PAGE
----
Want to start a startup or working on your next idea? Many ideas fail and you don’t want yours to join this sad list. Even if you have created a successful product before, it doesn’t guarantee the success of the next one. Remember, the same company that sold 1 billion iPhones also launched Apple Watch and now they won’t disclose how many units have been sold, which can’t be a good sign. Google is so powerful that it became a verb but Google Glass users got the nickname Glassholes because people didn’t feel comfortable around them. If it can happen to these big guys, it can happen to anyone. They say that 90% of startups fail but here are some things you can do to increase your chance of success.

Understand people’s needs
Imagine you are asked to help an African village with no access to water. Every day, women in this village must walk two miles to bring water from a well. How can you help? You decide to build a well in the centre of the village and feel good about yourself. To your surprise few days later the well is vandalised. It turns out that for the women in this village, that two-mile walk was the best part of their day. This is when they had a chance to talk with each other without men bossing them around. Before you start creating anything, try to spend time observing people’s behaviour. Understanding what they perceive as annoying or fun is crucial before coming up with a solution. It’s a bit like buying a gift for someone you don’t know very well. You need to put in some effort to learn more about what will make them excited. Read more about understanding people’s needs here.

Get closer to the problem
How do people currently cope with the problem you are trying to solve? A good place to start is Shadowing. Inject yourself into a working environment and observe how people manoeuvre through their daily activities. You can ask them to show you certain things but you will get the best results when you see it as it happens. But would they be happy with your presence? Good ethnographers, manage to become friends with tribes without fully understand their language. In some situations, you will need a cover story that will explain why you need to be there because when people know that you are trying to solve a problem, it will affect their behaviour and might obstruct the findings. Try walking in someone else’s shoes and understand their process; analyse it and break it into small steps. For an example, even something as simple as washing one’s hands can be broken down into several steps. One extra magic ingredient you will need is empathy. It will help if you have patience and a desire to help people to live better even if they see the world differently to you. Did anyone else come up with a solution to the problem you are trying to solve? Use the internet to explore the competitive landscape. It can be really frustrating to discover, a few months in, that someone has already come up with a solution. But even if someone did, it doesn’t always mean you’ve reached a dead-end. Evaluate any existing solutions you discover. If you think that you can solve the problem in a better way, it might still be worth pursuing. Competitive analysis is a good method to compare existing competitors and expose opportunities to innovate. Uber and Airbnb were not first to offer a taxi or a place to sleep but both discovered an alternative solution that disrupted the market.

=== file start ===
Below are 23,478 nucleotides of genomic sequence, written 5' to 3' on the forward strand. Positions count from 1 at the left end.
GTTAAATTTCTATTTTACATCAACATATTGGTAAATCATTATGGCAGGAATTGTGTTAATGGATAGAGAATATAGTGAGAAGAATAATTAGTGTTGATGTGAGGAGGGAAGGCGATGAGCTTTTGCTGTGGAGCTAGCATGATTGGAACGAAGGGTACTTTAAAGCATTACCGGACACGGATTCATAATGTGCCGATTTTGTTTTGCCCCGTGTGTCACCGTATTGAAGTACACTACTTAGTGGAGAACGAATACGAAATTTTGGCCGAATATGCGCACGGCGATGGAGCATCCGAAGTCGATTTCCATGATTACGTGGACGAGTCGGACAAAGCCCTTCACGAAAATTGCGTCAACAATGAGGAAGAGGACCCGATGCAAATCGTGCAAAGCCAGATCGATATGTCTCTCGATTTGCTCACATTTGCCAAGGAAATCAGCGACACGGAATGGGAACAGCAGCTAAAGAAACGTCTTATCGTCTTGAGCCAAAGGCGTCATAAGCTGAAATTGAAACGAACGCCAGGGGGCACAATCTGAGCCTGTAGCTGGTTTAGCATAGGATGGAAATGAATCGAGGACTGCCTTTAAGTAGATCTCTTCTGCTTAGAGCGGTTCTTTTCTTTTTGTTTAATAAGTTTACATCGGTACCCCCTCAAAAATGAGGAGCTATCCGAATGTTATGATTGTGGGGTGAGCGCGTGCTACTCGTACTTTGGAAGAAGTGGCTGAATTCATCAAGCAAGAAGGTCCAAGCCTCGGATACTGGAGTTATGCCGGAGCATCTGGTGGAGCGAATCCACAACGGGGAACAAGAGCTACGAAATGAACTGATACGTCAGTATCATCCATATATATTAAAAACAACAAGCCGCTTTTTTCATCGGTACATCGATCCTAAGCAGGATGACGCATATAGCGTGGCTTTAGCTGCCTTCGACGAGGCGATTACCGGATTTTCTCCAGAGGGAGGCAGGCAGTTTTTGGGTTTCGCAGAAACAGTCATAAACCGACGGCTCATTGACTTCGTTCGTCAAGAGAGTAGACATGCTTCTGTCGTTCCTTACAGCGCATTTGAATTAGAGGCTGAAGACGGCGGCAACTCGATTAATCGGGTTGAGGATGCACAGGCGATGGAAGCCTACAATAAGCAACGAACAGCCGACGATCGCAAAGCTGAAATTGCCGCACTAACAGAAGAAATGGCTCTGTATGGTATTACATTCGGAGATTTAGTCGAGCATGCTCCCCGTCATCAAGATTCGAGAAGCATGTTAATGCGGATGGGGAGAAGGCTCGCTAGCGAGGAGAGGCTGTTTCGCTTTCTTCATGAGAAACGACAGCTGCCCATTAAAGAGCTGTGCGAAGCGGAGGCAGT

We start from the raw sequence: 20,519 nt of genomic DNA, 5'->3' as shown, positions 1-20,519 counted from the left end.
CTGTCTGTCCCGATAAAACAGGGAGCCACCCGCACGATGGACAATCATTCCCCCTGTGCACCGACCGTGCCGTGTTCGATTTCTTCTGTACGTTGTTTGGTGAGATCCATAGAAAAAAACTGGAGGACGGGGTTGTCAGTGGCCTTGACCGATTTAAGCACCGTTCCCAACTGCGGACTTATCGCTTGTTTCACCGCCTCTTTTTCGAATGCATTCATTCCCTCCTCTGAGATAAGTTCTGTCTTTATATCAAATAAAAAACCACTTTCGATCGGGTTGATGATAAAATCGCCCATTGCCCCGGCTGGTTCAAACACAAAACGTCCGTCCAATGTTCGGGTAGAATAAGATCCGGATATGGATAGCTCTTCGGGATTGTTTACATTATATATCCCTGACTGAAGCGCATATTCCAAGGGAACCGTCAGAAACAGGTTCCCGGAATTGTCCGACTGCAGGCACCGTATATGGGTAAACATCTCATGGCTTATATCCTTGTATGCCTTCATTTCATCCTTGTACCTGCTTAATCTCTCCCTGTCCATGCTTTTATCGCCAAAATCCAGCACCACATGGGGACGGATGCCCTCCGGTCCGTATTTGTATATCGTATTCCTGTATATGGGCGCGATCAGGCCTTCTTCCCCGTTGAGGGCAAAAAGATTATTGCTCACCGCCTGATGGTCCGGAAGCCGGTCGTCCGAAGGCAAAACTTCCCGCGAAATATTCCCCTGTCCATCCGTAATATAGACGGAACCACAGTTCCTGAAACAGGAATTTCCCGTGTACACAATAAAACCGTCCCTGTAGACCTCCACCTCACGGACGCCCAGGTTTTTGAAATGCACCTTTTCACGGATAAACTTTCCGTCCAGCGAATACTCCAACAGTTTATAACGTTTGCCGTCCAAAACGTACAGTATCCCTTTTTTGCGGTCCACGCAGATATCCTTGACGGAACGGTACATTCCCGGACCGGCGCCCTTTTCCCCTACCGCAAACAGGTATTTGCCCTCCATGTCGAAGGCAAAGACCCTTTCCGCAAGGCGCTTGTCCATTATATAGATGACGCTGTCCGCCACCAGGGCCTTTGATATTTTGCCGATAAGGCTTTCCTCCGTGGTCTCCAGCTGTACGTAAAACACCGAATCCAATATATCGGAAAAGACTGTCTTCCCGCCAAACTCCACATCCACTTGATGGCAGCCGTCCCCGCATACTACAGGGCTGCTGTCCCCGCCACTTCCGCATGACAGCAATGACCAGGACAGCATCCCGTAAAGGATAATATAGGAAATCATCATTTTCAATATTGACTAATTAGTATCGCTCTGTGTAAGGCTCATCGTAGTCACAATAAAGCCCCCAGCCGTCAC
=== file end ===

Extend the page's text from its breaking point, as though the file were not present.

Don’t try to do too much
If you don’t evaluate the amount of effort required to execute your idea, you’ll end up putting too many things on your plate and have  Scope Creep. The MoSCoW method can help you define what is absolutely critical for launch and what can wait for the next release. Define your Minimum Viable Product (MVP) by listing all the “must have” features required for the first release. Protect the size of the scope and if you add anything in, think what can be taken out. A few years ago, I had a funny idea; ‘what if socks could have personalities?’ I thought it would be funny to wear a character that you can wiggle with your toes. Together with my friend Humberto, we brought this idea to life with passion and commitment. We decided to launch our brand ChattyFeet with just 4 sock characters and that was a good decision. Sock factories prefer to produce large quantities so having 4 sock characters over two sizes was already a chunky amount for a startup. Our second collection of an additional 4 characters was funded by Kickstarter and today the collection includes 30 characters that are sold in 10 countries. You can see them in Tate Modern, The Science Museum and MoMA store in the USA. Keeping a reasonable scope helped us to limit our investment of both money and time while still having enough products to test.